Background: Low back pain (LBP) is common among individuals with transfemoral amputation (TFA) and has a negative impact on quality of life. Little is known about health care utilization for LBP in this population and whether utilization varies by amputation etiology. Objective: To determine if individuals with TFA have an increased likelihood of seeking care or reporting symptoms of acute or chronic LBP during physician visits after amputation compared with matched individuals without amputation. Design: Retrospective cohort. Setting: Olmsted County, Minnesota (2010 population: 144 248). Participants: All individuals with incident TFA (N = 96), knee disarticulation, and transfemoral amputation residing in Olmsted County between 1987 and 2014. Each was matched (1:10 ratio) with non-TFA adults on age, sex, and duration of residency. Individuals were divided by etiology of amputation: dysvascular and trauma/cancer. Interventions: Not applicable. Main Outcome Measurements: Death and presentation for evaluation of LBP (LBP event) while residing in Olmsted County. LBP events were identified using validated International Classification of Diseases, Ninth Revision (ICD-9) codes and corresponding Berkson, Hospital International Classification of Diseases Adapted (HICDA), and ICD-10 diagnostic codes. Hurdle and competing-risk Cox proportional hazard models were used. Results: Having a TFA of either etiology did appear to correlate with increased frequency of LBP events, although this association was only statistically significant within the dysvascular TFA cohort (dysvascular TFA cohort: relative risk [RR] 1.80, 95% confidence interval [CI] 1.07-3.03, median follow-up 0.78 years; trauma/cancer TFA cohort: RR 1.14, 95% CI 0.58-2.22, median follow-up 7.95 years). In time to event analysis, dysvascular TFA had an increased risk of death and event. Obesity did not significantly correlate with increased frequency of LBP events or time to event for either cohort. At any given point in time, individuals with TFA of either etiology who had phantom limb pain were 90% more likely to have an LBP event (hazard ratio [HR] 1.91, 95% CI 1.11-3.31). Conditional on not dying and no LBP event within the first 2.5 years, individuals with prosthesis had a decreased risk of LBP events in subsequent years. Conclusions: Risk of LBP events appears to vary by TFA etiology. Obesity did not correlate significantly with increased frequency of LBP event or time to event. Phantom limb pain correlated with decreased time to LBP event after amputation. The association between prosthesis receipt and LBP events is ambiguous. Level of Evidence: III.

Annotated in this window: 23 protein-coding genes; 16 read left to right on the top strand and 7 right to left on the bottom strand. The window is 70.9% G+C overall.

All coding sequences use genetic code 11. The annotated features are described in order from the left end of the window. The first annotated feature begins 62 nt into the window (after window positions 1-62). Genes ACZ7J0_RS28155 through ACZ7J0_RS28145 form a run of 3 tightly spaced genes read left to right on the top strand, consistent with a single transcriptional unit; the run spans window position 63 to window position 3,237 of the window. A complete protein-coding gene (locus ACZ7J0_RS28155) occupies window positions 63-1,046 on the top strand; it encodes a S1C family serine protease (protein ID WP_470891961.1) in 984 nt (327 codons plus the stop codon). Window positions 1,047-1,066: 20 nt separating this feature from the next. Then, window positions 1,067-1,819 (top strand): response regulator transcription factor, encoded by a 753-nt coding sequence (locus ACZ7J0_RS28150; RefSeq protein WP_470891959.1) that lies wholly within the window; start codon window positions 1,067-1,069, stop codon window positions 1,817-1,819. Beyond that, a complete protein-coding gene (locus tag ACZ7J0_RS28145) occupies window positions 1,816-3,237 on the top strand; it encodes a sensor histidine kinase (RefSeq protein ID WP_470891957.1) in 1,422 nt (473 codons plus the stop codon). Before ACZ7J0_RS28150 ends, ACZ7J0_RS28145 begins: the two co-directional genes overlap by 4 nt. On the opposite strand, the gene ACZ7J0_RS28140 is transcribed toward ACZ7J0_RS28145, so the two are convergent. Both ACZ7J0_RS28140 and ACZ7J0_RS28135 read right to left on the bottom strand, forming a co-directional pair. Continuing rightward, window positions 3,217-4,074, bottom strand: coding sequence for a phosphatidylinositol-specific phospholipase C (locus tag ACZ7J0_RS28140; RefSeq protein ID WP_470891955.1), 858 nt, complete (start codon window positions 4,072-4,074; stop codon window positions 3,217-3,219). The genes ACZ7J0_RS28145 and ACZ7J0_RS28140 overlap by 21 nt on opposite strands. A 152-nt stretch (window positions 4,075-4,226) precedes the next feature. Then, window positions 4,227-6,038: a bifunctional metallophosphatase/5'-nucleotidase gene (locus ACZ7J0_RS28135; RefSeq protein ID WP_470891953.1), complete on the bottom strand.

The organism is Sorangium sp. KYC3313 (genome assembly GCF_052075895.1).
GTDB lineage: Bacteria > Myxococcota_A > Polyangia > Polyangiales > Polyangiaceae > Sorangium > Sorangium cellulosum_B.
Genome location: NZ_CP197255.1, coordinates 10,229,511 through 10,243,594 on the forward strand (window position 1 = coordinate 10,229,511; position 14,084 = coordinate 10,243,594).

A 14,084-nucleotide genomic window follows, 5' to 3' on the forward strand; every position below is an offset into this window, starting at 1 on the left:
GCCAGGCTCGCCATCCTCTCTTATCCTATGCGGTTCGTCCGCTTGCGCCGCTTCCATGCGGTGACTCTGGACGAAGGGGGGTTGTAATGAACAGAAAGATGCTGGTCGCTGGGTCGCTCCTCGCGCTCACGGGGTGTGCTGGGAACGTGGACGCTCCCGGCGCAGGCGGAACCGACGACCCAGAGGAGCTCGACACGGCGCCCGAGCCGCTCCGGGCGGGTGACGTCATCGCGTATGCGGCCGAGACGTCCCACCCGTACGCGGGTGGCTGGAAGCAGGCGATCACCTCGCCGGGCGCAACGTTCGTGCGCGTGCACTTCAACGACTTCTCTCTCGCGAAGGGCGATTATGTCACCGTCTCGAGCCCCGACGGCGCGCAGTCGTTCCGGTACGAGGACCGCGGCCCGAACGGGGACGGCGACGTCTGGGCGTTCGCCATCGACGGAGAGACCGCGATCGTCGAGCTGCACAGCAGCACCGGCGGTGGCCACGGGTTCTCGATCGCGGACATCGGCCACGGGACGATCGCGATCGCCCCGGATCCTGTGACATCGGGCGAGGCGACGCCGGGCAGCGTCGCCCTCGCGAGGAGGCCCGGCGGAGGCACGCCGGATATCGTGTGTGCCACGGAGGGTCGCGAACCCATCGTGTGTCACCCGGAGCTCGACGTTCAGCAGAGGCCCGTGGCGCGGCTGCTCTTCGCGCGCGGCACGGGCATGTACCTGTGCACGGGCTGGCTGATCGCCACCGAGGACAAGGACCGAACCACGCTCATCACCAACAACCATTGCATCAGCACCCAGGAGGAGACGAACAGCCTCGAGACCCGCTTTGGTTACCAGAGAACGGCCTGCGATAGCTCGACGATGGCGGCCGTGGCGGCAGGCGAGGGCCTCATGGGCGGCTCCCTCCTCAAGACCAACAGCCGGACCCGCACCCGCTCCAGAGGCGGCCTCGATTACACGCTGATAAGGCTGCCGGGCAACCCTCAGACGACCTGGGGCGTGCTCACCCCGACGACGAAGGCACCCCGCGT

ASJC Scopus subject areas
- Physical Therapy, Sports Therapy and Rehabilitation
- Clinical Neurology